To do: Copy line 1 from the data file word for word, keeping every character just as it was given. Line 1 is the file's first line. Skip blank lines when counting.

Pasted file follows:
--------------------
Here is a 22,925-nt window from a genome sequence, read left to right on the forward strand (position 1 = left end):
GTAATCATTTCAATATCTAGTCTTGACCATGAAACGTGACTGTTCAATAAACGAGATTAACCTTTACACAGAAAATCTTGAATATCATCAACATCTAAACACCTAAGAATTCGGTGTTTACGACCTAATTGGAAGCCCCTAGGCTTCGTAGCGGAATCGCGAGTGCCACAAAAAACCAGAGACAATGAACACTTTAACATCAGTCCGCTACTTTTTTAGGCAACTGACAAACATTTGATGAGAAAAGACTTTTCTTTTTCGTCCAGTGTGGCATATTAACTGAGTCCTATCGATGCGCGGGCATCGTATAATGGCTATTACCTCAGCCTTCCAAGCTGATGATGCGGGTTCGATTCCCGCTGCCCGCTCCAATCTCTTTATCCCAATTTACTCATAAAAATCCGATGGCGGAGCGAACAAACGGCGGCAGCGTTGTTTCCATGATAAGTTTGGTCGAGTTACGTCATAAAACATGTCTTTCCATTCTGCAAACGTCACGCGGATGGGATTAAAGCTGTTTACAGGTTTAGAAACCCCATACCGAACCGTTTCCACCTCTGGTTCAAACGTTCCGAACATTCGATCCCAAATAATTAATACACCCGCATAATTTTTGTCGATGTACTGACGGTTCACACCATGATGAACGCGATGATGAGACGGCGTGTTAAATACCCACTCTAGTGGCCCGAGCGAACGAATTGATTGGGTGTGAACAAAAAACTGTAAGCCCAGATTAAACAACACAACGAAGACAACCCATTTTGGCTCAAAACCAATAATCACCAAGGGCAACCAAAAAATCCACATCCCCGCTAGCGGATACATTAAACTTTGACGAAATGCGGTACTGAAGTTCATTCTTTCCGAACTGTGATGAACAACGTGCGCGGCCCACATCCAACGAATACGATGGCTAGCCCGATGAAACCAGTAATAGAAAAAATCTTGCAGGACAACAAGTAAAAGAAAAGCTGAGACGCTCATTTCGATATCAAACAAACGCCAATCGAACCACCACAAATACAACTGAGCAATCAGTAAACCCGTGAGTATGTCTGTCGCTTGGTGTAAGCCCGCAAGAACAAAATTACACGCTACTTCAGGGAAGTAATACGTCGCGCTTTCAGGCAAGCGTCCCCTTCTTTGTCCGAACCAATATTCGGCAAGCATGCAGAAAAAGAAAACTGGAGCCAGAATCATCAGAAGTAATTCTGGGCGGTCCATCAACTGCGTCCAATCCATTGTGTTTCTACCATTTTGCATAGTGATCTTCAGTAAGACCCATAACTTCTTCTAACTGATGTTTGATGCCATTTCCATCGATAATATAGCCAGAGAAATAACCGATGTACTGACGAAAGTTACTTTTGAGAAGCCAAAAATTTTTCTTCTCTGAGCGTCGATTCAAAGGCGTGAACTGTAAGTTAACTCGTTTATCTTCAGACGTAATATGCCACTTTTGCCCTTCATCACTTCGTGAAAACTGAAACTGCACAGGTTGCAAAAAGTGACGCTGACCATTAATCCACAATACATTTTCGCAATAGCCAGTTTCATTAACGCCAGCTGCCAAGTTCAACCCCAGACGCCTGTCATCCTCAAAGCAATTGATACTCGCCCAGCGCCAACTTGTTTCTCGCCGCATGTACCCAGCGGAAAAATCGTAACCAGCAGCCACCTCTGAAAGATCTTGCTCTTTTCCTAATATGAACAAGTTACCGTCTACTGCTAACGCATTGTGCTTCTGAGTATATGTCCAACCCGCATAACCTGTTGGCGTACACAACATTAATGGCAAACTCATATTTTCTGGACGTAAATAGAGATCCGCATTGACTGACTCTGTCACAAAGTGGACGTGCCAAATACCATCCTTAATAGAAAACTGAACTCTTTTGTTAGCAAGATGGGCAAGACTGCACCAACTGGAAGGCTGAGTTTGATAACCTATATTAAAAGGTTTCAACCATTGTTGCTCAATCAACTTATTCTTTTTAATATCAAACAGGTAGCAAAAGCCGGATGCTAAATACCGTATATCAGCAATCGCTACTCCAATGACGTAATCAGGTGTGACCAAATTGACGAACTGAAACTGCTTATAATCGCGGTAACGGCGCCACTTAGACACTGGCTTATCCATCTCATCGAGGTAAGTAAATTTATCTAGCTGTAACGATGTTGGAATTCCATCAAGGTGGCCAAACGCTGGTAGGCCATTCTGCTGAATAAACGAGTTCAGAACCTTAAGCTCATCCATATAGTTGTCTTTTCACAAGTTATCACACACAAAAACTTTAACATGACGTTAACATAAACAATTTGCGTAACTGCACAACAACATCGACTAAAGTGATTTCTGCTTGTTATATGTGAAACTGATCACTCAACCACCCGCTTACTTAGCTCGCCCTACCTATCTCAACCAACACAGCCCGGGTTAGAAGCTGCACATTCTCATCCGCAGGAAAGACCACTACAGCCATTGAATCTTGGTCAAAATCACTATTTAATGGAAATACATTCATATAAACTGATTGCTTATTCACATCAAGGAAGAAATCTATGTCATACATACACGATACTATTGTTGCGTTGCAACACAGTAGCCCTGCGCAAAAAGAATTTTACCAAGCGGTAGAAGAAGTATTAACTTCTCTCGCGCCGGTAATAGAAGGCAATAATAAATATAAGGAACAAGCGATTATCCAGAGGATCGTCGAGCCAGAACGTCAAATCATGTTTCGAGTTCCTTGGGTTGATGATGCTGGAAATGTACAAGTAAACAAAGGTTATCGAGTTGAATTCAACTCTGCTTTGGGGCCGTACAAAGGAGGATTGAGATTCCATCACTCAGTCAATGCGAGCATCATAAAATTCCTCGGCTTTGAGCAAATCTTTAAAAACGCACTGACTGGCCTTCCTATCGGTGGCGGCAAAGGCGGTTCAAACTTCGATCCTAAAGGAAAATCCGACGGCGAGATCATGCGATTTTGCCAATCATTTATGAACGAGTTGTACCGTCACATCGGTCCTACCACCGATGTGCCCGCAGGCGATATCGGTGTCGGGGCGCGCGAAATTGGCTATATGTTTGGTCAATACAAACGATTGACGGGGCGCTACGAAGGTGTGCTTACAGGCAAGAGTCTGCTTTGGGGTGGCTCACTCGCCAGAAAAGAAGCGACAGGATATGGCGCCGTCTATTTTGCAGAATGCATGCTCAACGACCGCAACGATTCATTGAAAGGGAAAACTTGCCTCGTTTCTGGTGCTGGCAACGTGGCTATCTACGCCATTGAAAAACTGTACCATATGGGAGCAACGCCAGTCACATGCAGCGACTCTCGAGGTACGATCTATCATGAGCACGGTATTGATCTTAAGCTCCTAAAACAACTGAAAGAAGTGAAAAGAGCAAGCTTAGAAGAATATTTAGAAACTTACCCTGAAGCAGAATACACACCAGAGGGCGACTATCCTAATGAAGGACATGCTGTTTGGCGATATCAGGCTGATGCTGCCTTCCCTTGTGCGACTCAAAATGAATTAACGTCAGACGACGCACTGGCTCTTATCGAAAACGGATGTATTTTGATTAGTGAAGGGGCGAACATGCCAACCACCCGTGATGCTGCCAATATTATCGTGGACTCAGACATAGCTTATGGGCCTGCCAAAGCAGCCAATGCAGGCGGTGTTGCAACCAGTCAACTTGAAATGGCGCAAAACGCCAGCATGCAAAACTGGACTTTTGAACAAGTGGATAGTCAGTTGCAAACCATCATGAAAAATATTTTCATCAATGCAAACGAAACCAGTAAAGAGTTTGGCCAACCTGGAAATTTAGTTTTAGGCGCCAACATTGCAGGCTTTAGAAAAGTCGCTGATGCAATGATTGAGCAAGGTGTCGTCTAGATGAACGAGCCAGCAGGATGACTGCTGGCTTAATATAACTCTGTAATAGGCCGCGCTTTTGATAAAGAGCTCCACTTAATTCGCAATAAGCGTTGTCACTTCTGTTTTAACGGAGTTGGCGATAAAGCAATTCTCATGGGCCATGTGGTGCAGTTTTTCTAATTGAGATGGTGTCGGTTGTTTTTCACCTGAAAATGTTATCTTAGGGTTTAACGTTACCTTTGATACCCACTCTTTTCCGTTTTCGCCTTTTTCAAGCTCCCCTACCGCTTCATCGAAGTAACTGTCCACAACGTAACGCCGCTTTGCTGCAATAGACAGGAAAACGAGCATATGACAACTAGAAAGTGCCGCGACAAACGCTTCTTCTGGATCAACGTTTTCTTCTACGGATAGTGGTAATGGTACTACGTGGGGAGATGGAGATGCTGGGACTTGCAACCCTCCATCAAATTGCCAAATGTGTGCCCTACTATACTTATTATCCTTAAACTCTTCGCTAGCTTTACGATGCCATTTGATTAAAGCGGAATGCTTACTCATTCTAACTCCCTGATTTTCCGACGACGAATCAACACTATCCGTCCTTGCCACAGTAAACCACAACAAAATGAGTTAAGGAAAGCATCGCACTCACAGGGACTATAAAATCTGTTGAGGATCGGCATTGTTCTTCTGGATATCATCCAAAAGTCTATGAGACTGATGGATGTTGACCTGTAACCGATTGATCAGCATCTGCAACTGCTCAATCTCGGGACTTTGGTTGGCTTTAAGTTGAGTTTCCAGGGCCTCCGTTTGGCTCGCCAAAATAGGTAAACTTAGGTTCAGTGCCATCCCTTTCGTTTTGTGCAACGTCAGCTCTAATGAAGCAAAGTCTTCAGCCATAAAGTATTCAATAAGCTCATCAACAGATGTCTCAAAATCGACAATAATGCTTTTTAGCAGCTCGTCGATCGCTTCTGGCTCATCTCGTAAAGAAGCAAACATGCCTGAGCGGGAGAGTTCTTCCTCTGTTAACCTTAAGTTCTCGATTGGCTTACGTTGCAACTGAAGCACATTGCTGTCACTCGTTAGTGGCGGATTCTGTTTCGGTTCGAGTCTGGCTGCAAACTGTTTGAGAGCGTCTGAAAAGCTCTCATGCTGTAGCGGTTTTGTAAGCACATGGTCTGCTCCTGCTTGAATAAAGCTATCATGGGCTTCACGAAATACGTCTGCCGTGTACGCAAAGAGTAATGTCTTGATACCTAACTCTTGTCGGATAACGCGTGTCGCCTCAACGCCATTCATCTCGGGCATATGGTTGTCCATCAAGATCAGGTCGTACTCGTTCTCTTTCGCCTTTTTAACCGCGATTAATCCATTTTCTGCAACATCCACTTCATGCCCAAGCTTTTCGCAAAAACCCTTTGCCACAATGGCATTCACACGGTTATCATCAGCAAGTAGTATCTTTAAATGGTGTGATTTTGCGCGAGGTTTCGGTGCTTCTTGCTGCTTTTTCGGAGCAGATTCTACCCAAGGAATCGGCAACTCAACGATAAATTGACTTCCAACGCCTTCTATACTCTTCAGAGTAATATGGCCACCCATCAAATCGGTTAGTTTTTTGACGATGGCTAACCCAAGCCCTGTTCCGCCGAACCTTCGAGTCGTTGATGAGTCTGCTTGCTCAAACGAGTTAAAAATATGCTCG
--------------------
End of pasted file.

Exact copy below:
Here is a 22,925-nt window from a genome sequence, read left to right on the forward strand (position 1 = left end):